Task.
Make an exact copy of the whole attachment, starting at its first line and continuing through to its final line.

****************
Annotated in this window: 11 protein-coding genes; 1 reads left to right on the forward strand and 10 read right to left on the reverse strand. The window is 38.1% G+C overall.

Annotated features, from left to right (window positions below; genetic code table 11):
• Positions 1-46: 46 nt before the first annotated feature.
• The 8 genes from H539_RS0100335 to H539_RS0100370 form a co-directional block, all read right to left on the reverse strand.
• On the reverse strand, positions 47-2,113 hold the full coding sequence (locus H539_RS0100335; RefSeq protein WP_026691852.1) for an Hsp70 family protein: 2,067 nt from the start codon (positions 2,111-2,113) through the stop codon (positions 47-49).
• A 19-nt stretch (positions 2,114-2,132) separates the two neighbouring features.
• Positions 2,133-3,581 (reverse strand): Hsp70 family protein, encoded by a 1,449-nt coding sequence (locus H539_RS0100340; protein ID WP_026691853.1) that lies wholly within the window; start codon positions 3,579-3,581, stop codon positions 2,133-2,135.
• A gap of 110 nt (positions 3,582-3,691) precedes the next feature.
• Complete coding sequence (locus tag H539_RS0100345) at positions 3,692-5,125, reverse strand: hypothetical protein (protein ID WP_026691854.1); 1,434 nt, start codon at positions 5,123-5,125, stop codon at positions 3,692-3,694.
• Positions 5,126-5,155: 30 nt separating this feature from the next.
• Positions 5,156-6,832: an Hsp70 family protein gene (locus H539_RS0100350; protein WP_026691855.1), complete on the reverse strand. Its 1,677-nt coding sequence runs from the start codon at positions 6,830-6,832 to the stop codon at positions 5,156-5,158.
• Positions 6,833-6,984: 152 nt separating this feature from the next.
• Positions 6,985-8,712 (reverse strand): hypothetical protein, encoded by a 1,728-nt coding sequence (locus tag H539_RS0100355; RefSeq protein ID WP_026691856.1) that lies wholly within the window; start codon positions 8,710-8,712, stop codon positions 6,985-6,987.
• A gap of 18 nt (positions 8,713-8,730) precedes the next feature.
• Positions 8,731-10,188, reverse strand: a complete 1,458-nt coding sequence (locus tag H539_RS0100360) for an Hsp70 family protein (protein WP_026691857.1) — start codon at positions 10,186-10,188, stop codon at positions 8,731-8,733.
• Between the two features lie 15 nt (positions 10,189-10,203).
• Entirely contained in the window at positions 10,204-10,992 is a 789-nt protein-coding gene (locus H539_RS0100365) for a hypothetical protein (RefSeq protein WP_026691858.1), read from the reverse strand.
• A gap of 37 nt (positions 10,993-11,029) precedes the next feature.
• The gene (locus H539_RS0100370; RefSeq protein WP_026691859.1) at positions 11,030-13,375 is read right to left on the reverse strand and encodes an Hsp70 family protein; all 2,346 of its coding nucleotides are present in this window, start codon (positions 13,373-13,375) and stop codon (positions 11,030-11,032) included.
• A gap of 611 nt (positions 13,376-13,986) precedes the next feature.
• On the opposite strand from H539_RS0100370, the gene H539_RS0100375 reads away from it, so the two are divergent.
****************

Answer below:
Annotated in this window: 11 protein-coding genes; 1 reads left to right on the forward strand and 10 read right to left on the reverse strand. The window is 38.1% G+C overall.

Annotated features, from left to right (window positions below; genetic code table 11):
• Positions 1-46: 46 nt before the first annotated feature.
• The 8 genes from H539_RS0100335 to H539_RS0100370 form a co-directional block, all read right to left on the reverse strand.
• On the reverse strand, positions 47-2,113 hold the full coding sequence (locus H539_RS0100335; RefSeq protein WP_026691852.1) for an Hsp70 family protein: 2,067 nt from the start codon (positions 2,111-2,113) through the stop codon (positions 47-49).
• A 19-nt stretch (positions 2,114-2,132) separates the two neighbouring features.
• Positions 2,133-3,581 (reverse strand): Hsp70 family protein, encoded by a 1,449-nt coding sequence (locus H539_RS0100340; protein ID WP_026691853.1) that lies wholly within the window; start codon positions 3,579-3,581, stop codon positions 2,133-2,135.
• A gap of 110 nt (positions 3,582-3,691) precedes the next feature.
• Complete coding sequence (locus tag H539_RS0100345) at positions 3,692-5,125, reverse strand: hypothetical protein (protein ID WP_026691854.1); 1,434 nt, start codon at positions 5,123-5,125, stop codon at positions 3,692-3,694.
• Positions 5,126-5,155: 30 nt separating this feature from the next.
• Positions 5,156-6,832: an Hsp70 family protein gene (locus H539_RS0100350; protein WP_026691855.1), complete on the reverse strand. Its 1,677-nt coding sequence runs from the start codon at positions 6,830-6,832 to the stop codon at positions 5,156-5,158.
• Positions 6,833-6,984: 152 nt separating this feature from the next.
• Positions 6,985-8,712 (reverse strand): hypothetical protein, encoded by a 1,728-nt coding sequence (locus tag H539_RS0100355; RefSeq protein ID WP_026691856.1) that lies wholly within the window; start codon positions 8,710-8,712, stop codon positions 6,985-6,987.
• A gap of 18 nt (positions 8,713-8,730) precedes the next feature.
• Positions 8,731-10,188, reverse strand: a complete 1,458-nt coding sequence (locus tag H539_RS0100360) for an Hsp70 family protein (protein WP_026691857.1) — start codon at positions 10,186-10,188, stop codon at positions 8,731-8,733.
• Between the two features lie 15 nt (positions 10,189-10,203).
• Entirely contained in the window at positions 10,204-10,992 is a 789-nt protein-coding gene (locus H539_RS0100365) for a hypothetical protein (RefSeq protein WP_026691858.1), read from the reverse strand.
• A gap of 37 nt (positions 10,993-11,029) precedes the next feature.
• The gene (locus H539_RS0100370; RefSeq protein WP_026691859.1) at positions 11,030-13,375 is read right to left on the reverse strand and encodes an Hsp70 family protein; all 2,346 of its coding nucleotides are present in this window, start codon (positions 13,373-13,375) and stop codon (positions 11,030-11,032) included.
• A gap of 611 nt (positions 13,376-13,986) precedes the next feature.
• On the opposite strand from H539_RS0100370, the gene H539_RS0100375 reads away from it, so the two are divergent.